Sean Rima: Life Without Charlie.

Charlie Manson is dead at the age of 83.

He was, to be sure, a murderous sociopath who spent most of his existence behind bars, which is where he belonged, and, frankly, where he preferred to be.

At the time of his death, he also was the subject of multiple fan clubs, and his image has sold more tee shirts than Che Guevara, another famous sociopath popular with hipster morons. In fact, if you go online right now, you will find countless articles of clothing featuring Crazy Charlie, as well as books of his poetry and even recordings of his music. If you check out, you will be able to watch his infamous interviews with Geraldo Rivera, Dianne Sawyer, and Charlie Rose (who won an Emmy for his interview in 1987), and many others who wanted to polish their journalism credentials by landing a prison chat with Charles Freaking Manson.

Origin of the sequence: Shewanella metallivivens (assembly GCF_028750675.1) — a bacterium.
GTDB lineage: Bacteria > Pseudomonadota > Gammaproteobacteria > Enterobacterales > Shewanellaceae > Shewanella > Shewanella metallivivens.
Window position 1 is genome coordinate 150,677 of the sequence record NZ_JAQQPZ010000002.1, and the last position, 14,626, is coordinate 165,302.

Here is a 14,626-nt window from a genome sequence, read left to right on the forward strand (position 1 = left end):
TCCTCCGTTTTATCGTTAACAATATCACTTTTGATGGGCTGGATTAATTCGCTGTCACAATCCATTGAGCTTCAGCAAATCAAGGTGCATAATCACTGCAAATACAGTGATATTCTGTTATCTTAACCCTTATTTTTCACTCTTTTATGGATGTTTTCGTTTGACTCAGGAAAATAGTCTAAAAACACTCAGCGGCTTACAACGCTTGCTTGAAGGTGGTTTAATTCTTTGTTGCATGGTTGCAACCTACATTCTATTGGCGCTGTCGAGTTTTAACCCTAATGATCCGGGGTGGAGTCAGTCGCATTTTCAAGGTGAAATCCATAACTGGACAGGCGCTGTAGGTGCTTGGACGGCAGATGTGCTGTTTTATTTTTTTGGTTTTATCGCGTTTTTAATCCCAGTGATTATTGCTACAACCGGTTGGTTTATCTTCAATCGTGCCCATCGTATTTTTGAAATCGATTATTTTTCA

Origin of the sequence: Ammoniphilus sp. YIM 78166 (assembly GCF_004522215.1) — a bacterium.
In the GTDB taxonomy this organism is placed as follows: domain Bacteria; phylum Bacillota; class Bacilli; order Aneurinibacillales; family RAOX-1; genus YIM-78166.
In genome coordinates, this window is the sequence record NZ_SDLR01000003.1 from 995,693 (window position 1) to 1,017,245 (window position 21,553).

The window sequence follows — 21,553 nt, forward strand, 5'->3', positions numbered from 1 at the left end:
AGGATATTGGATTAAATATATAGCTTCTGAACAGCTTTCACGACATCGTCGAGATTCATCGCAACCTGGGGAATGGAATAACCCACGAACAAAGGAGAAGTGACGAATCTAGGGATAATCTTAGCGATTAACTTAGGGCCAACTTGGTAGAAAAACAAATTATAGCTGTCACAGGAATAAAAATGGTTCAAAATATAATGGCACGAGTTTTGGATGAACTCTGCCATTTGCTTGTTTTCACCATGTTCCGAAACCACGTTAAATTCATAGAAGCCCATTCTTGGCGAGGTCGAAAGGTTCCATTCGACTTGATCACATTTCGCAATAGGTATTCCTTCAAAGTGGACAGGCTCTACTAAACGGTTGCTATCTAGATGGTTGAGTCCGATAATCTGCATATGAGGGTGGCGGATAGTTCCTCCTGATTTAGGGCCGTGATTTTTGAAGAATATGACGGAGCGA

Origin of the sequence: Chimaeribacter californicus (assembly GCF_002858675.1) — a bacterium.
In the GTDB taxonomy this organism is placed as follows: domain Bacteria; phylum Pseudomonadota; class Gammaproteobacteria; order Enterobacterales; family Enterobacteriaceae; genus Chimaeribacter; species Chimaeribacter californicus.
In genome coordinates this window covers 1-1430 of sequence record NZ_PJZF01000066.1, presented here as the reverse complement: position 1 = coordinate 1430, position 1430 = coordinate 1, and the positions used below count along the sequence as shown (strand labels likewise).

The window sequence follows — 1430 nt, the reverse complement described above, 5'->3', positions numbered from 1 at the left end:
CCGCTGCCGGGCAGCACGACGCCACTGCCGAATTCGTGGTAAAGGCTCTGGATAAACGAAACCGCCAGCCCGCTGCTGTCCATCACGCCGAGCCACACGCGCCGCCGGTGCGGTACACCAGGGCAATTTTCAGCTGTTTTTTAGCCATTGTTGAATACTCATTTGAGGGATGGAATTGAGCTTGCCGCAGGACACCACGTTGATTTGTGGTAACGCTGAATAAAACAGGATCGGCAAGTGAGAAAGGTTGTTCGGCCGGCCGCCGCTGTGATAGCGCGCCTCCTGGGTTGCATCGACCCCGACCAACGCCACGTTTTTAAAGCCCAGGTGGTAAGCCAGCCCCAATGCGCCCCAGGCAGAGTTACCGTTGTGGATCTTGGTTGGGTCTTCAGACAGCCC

What is observably true is that Charlie was famous, and he still is famous. In his twisted way, he became every bit as much of an icon of the 60’s Love Generation as the Beatles and Hunter Thompson.

His celebrity, however, says some pretty dark stuff about who we are culturally.

Culturally, we are sick and stupid.

Sick, because we tend to elevate villains and creeps to the height of fame, and stupid because we somehow think it is cool and edgy to do so. Charlie knew this. He always did. And he exploited the living hell out of it.

I don’t know where in the Universe Charles Manson went last night, but I do know this:

Wherever he is, he is bugging out his eyes and laughing.

rev s





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